If tandoori cooking is too dry for you, choose dishes that are tomato based such as bhuna or rogan josh, and steer away from creamy dishes like kormas and passandas.

Side dish choice is another area where it is easy to clean up your meal. Pilau rice adds 450 calories whereas boiled adds just 200. Fried breads such as paratha and puri will add a lot more calories, so if you want something to dip in your sauce go for a plain naan or chapatti.

These are all good carbs when not heavily laden with fat so, as long as you know your stomach doesn’t get upset by Indian food, it can be a good choice for the night before a long ride. There are lots of healthy vegetable side dishes to choose from and lentil dishes such as dhal are high in fibre and contain a broad range of vitamins and minerals, particularly iron.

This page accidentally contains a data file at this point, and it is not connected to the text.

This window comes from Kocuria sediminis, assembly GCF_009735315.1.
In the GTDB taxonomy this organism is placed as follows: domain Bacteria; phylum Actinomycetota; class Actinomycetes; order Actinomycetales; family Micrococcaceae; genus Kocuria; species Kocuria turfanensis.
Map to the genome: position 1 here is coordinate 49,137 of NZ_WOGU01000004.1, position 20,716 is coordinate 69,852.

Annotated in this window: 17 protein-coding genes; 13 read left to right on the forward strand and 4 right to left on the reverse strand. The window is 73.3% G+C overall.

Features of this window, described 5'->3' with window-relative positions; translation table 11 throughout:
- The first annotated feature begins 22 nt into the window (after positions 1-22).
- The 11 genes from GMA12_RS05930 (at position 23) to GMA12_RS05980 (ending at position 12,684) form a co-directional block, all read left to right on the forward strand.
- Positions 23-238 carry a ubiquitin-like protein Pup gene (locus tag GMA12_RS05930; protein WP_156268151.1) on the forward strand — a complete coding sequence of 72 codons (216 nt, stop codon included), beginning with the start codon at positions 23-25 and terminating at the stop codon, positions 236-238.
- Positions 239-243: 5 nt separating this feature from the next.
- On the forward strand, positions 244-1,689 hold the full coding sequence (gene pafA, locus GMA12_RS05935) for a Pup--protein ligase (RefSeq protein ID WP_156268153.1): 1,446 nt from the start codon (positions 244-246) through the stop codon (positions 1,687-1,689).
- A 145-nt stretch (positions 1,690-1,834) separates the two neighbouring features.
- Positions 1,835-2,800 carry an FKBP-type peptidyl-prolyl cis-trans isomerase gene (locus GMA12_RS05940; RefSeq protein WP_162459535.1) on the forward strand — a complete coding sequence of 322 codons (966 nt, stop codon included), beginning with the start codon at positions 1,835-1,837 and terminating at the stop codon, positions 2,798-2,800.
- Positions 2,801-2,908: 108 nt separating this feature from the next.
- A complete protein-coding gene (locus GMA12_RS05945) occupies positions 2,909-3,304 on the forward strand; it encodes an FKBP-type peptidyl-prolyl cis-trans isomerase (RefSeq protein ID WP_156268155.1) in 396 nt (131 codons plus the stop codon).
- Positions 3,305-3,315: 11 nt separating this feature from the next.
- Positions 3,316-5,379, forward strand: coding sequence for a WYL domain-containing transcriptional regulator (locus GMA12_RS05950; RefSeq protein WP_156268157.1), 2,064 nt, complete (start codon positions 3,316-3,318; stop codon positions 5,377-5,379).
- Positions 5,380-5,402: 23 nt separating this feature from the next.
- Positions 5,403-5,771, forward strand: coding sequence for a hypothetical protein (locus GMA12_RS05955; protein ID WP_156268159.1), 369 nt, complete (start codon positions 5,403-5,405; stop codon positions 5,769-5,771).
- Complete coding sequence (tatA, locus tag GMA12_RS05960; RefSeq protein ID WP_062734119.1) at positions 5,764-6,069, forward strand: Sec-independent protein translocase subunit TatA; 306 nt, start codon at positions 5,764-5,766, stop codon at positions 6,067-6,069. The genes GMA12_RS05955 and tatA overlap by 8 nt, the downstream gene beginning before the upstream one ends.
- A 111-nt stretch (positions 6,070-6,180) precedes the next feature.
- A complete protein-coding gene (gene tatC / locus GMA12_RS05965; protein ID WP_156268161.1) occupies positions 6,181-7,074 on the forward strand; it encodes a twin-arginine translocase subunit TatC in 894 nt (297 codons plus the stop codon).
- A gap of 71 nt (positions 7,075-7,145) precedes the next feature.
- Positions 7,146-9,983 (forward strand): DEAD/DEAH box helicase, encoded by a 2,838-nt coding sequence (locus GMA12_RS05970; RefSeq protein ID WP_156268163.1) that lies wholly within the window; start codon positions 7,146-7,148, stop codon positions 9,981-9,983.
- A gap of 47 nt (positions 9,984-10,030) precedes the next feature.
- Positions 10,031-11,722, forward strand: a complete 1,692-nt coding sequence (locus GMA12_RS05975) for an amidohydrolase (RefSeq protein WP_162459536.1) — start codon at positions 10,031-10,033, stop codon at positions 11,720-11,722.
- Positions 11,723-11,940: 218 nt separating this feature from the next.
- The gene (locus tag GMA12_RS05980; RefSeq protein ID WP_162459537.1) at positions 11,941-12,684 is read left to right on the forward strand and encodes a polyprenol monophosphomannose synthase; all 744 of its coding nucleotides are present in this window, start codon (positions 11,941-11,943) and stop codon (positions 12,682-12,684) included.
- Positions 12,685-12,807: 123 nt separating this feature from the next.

Make it healthier: Swap pilau rice for boiled rice and save 7.7g fat and 125 calories


Fast food menus

(Image credit: Nigel Wynn)


The first step to making good choices in a Chinese meal is deciphering the menu. Dishes with the words ‘jum’ (poached), ‘chu’ (broiled), and ‘kow’ (roasted) are likely to be the lowest in fat. Anything described as battered or crispy will be deep-fried. Avoid prawn crackers and be aware that many starters such as crispy seaweed or prawn toast are deep-fried.

Chinese meals tend to contain a lot of vegetables and anything steamed or stir-fried will help to preserve their nutrient value as well as keeping down the fat content. Chicken, prawns or tofu provide a good source of low-fat protein to accompany the veg. When it comes to choosing carbs, go for steamed or boiled rice.

Prawns with ginger and spring onions plus boiled rice is 498 calories with 12g of fat for a normal sized evening meal that won’t bust your calorie bank.

If you are given the option try eating your meal with chopsticks. It will help slow down the speed you eat so you will enjoy your meal more and notice when you are full to prevent overeating.